Sarge is reaching the point in his training where he trusts me enough to give me the benefit of the doubt. I can present new things for him to learn, and because I haven't hurt him, his immediate reaction is calm curiosity instead of fear.
Today, I decided to try girthing him for the first time. With the scarring in his back, he might not be able to wear a girth comfortably. If so, he would be permanently retired at the ripe old age of three. I seriously doubt he'll ever be able to handle a saddle with the weight of a rider, but driving in harness might still be a possibility.
I used a training surcingle, first letting him look it over and then just laying it over his back. He thought that was okay, so I let down the off side, reached under him, and brought up the buckle end on his near side. Just holding against him was okay, too, so I buckled it on the longest hole.
No objection, so I took it up one notch, then another. The surcingle was girthed as snugly as if it was part of a driving harness. And Sarge's reaction to this? Yawn.
There was none of the excitement that used to happen back in the bad old days, when terrified horses were snubbed to posts as saddles were strapped in place. No bucking, no resistance, no pain, no fear. There was no halter, no rope, no physical restraint at all. And it took less than five minutes from start to finish.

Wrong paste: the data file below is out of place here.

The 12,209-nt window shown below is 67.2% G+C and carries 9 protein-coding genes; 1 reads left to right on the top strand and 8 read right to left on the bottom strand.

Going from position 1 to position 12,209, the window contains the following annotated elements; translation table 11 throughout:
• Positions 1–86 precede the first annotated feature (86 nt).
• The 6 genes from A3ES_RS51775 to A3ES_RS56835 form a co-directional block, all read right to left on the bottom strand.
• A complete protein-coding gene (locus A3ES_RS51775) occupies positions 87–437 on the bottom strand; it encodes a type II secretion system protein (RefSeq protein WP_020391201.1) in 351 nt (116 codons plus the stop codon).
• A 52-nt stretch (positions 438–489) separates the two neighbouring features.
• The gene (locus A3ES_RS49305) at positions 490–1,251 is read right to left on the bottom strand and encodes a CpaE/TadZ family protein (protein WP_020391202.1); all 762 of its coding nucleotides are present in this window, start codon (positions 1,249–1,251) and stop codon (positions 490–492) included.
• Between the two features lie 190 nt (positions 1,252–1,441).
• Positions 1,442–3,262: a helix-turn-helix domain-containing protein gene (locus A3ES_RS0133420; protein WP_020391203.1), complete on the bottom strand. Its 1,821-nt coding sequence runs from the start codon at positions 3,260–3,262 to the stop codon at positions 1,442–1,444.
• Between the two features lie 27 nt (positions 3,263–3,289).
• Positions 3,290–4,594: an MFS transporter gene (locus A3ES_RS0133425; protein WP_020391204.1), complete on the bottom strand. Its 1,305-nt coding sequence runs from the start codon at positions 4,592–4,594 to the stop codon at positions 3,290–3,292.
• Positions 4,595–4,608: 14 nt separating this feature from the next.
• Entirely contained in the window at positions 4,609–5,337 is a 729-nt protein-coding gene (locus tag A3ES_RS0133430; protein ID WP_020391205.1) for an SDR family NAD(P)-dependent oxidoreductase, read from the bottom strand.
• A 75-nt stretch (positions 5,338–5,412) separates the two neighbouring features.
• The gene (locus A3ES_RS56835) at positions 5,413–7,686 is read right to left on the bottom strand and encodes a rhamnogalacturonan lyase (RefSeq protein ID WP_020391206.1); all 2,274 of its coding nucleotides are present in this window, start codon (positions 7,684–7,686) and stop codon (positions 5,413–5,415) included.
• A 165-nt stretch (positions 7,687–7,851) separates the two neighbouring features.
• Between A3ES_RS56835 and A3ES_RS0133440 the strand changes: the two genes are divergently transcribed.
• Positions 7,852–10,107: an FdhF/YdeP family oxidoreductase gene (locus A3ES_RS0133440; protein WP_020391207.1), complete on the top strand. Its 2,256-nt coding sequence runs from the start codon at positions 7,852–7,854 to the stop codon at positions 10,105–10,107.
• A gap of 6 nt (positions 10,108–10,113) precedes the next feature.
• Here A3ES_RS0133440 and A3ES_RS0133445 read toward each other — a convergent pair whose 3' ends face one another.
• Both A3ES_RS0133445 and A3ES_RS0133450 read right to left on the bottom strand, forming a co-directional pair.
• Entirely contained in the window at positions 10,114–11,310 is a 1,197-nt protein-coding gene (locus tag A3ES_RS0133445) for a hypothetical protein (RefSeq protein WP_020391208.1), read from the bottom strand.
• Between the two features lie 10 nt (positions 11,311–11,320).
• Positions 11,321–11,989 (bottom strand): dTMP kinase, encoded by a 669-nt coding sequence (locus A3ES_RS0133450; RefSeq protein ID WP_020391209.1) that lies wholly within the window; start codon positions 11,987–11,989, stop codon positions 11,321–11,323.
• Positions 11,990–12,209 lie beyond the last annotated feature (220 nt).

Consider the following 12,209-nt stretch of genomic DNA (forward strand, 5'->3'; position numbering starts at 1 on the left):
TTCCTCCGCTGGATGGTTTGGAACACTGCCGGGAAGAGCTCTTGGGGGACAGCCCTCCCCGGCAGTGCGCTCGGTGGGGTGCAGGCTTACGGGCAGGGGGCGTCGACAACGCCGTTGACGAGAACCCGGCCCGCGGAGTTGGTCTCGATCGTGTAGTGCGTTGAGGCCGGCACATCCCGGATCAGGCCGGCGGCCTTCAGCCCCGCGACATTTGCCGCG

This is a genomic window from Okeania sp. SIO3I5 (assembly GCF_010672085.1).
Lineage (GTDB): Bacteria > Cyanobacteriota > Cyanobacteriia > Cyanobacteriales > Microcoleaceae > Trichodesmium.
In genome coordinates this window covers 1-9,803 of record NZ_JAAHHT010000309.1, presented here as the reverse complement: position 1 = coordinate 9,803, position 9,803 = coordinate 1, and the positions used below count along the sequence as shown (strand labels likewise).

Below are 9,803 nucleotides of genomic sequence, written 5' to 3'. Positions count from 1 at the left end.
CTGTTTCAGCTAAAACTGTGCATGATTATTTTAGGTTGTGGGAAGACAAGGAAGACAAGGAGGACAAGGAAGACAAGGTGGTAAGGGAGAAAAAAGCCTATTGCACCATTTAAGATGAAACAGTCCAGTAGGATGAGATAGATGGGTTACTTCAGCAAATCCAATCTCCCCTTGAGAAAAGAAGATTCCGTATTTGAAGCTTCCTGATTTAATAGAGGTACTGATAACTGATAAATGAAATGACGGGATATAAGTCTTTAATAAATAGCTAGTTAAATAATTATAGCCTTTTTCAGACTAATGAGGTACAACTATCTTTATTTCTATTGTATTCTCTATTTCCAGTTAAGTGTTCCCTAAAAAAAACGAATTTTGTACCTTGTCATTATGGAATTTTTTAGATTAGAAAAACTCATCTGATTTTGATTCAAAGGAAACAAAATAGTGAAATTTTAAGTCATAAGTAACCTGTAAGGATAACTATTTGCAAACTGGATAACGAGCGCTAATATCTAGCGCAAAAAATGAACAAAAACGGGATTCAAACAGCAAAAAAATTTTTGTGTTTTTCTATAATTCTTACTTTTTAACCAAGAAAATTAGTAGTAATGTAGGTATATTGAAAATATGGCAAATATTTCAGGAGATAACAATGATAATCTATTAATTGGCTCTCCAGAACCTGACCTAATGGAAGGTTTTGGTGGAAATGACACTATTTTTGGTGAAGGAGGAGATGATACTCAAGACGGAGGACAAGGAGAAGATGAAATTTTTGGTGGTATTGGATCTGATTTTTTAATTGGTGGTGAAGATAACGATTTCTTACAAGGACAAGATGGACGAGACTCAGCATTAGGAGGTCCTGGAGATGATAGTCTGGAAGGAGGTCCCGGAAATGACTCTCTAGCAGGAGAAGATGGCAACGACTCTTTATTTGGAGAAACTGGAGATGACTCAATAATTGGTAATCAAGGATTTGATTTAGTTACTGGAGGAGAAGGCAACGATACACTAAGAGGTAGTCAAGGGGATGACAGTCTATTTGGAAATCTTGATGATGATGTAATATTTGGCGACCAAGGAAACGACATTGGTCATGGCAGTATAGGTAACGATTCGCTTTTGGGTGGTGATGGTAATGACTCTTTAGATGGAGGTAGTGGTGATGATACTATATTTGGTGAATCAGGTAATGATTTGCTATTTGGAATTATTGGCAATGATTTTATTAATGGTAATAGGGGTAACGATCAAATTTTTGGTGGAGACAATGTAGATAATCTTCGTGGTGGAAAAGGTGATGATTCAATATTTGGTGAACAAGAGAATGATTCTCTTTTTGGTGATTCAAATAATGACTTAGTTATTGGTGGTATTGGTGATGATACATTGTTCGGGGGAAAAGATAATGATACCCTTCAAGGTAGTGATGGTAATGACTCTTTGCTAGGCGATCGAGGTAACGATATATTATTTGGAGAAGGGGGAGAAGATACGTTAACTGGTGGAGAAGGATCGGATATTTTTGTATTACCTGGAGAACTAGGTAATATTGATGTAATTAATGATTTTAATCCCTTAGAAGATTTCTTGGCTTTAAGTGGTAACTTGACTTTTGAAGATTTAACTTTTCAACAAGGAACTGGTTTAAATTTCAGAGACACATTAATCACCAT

After Sarge wandered around for a while looking bored by the whole thing, I figured why not introduce him to the round pen and longeing? After all, so far so good, and a chance to move out more would test how comfortable the surcingle really was for him.
So I put his halter on and led him out to the round pen. Once inside, I took his halter off to avoid any possibility he could catch it on the fence. Using a longe whip only to wiggle along his side as a suggestion to stay out on the circle instead of right next to me, he walked and trotted calmly in both directions for about ten minutes or so. Plenty of time for a first attempt.
Then we went back to the barn. I groomed him, told him he was wonderful, and turned him back out. Thus endeth the lesson.
Good horse training appears very boring, because nothing seems to be happening. A horse should walk off the very first time he wears a saddle the same as if it's the thousandth time. If anything more spectacular happens, it's my fault and not the horse's.
Slow is smooth, and smooth is fast. Sound familiar?